corals grow from every available surface down the steep slope of the islands. Thousands of fish form clouds so thick that they often occlude visibility. It was spectacular yet daunting because we had to try to count everything, and the fish clouds were composed of multiple species and frequently changed. We spent the first five minutes of our survey identifying and listing the species that were present; we spent the rest of the dive counting and sizing individuals in each species.

Our fish-counting team was using methods that were new to many of us, and the visual cacophony of these vibrant marine communities could be rather distracting. Unlike other areas, the east side of Baker Island forms a plateau, allowing fields of staghorn corals to reach their maximum proportions. The fish clouds here were especially thick. My buddy, Jake, swam out a transect line and disappeared into the swirl of fishes as I placed the transect reel down in front of a dragon moray (Enchelycore pardalis) slinking back into its lair. A few gray reef sharks (Carcharhinus amblyrhynchos) wove their way through a thick school of black jacks (Caranx lugubris).

Jake swam back along the transect to check the visibility, but I could tell by the look on his face that he was as baffled as I was by the volume of life surrounding us. This lasted the entire dive, with school after school of predatory fish moving in visual symphonic harmony. We reluctantly ascended after an hour and climbed on board, stunned at what we had just experienced. Still, my coworkers were adamant that Howland and Baker would turn into a distant memory as soon as I witnessed the impressive bounty of life that Jarvis would offer.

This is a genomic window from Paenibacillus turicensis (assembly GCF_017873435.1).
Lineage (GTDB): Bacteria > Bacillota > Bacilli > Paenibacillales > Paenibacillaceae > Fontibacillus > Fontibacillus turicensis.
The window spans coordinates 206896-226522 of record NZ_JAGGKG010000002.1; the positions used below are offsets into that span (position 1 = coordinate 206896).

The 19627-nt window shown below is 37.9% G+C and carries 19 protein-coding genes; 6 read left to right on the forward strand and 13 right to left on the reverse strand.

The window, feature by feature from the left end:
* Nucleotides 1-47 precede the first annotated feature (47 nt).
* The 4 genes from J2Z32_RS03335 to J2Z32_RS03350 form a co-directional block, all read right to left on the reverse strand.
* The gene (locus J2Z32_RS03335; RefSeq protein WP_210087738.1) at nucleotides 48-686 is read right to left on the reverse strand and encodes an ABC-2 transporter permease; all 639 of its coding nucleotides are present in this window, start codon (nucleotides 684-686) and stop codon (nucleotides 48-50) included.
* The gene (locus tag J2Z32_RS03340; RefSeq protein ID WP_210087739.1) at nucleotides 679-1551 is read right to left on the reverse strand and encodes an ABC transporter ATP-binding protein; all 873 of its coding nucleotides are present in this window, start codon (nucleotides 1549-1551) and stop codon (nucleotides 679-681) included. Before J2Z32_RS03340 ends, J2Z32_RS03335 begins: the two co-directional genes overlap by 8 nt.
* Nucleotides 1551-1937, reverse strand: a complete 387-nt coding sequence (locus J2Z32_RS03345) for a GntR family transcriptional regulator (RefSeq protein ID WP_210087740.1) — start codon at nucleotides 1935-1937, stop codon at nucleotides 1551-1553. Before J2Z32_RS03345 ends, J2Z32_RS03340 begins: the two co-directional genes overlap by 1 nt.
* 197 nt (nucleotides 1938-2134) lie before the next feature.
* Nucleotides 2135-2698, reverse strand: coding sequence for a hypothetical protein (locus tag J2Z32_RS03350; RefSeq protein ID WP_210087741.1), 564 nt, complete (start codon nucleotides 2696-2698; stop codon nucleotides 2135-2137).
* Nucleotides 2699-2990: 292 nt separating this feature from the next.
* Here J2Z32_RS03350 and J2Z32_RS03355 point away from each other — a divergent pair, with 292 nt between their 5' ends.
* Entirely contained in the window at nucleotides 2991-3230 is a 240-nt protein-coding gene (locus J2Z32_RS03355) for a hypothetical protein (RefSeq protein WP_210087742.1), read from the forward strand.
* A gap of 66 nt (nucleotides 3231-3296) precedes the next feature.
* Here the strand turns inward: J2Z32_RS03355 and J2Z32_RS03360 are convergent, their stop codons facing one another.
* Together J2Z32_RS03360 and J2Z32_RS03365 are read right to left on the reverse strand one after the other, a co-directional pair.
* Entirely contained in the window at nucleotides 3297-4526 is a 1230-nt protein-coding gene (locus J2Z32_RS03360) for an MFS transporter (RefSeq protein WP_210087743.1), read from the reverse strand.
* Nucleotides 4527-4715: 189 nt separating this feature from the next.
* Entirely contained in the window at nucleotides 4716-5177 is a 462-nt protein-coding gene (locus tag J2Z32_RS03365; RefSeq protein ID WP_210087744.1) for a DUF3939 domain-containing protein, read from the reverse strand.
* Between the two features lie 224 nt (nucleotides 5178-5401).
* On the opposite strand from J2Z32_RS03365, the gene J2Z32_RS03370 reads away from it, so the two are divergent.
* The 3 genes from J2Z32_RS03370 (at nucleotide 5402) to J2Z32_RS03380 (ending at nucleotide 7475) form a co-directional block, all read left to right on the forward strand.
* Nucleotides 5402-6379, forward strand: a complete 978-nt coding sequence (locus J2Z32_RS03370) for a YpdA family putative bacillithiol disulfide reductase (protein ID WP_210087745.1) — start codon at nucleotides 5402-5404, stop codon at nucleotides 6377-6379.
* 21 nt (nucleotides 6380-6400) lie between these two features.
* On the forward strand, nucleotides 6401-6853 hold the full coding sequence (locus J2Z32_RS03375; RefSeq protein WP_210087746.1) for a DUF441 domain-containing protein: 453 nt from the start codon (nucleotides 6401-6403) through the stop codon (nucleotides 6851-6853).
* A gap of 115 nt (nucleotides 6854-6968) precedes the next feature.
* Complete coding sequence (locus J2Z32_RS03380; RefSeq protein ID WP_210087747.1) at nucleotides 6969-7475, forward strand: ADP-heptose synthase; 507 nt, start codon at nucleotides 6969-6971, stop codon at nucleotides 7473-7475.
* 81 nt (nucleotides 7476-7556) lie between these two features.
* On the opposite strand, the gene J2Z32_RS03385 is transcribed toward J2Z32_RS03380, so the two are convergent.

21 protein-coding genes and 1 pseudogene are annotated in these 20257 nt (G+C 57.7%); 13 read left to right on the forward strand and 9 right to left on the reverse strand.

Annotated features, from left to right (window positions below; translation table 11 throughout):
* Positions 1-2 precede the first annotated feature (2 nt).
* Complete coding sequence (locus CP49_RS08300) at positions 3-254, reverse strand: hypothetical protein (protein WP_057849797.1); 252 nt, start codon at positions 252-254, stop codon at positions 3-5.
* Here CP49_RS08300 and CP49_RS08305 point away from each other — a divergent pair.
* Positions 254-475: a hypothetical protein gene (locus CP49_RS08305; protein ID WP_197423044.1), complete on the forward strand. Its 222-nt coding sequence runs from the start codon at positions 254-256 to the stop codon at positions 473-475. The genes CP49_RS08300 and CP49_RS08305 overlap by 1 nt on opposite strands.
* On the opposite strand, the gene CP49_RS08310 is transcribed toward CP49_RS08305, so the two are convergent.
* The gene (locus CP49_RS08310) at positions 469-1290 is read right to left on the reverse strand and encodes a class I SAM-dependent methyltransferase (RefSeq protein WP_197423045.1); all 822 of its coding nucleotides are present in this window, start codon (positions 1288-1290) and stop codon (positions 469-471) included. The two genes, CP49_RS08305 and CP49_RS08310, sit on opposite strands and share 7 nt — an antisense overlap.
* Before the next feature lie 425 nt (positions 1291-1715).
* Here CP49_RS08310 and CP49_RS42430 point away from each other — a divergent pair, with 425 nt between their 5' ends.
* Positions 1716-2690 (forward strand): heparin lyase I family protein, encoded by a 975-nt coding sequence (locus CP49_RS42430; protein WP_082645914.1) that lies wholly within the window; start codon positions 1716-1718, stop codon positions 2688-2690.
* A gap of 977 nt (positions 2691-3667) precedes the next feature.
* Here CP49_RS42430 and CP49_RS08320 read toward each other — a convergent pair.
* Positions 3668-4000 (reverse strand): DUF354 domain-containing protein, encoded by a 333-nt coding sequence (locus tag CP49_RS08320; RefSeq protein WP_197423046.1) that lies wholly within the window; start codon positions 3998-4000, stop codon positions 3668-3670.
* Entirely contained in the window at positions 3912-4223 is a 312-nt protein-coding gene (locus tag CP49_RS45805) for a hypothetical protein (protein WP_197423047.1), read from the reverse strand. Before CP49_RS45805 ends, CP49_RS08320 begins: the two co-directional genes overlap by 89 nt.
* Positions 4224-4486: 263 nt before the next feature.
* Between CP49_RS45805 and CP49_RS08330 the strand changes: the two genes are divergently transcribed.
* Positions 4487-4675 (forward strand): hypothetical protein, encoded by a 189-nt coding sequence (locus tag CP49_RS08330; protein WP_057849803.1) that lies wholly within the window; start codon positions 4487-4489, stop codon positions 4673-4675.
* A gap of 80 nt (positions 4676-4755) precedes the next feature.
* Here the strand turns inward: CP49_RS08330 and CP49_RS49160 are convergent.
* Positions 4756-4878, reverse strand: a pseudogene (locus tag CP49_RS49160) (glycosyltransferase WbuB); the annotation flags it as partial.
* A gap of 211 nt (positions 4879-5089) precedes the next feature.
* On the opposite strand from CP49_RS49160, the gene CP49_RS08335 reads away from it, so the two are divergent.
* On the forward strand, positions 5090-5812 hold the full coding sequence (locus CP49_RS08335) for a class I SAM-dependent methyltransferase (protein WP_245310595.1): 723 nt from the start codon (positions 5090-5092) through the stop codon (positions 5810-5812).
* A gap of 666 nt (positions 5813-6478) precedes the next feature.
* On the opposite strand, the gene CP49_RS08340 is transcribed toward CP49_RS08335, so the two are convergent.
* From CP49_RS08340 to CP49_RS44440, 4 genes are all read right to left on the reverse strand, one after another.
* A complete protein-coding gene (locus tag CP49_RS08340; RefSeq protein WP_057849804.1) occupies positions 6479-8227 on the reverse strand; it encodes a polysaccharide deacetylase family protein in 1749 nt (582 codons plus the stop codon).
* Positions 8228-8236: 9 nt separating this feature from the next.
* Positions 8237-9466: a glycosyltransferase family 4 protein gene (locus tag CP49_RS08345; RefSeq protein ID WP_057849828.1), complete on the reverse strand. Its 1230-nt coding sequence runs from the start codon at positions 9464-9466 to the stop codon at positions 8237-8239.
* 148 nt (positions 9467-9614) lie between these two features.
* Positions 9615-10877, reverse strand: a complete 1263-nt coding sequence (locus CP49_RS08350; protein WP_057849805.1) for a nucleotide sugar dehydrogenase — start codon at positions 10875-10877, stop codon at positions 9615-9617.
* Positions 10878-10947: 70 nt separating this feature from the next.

Jarvis Island
In years past I was told that Jarvis Island was the wildest in the PRIMNM. The most curious sharks, lushest reefs, biggest mantas and most graceful schools of hammerheads greeted previous expeditions. Climate change, however, has warmed the waters around the island, and in 2015 an El Niño event brought even warmer water to the island's coast. The temperature increase also prevented upwelling, essentially cutting off the flow of nutrients into the ecosystem and the island's "air conditioner." This doubly shocked the corals around Jarvis, and many of them fell victim to bleaching. As a result, 98 percent of the lush coral at Jarvis died in 2015–16.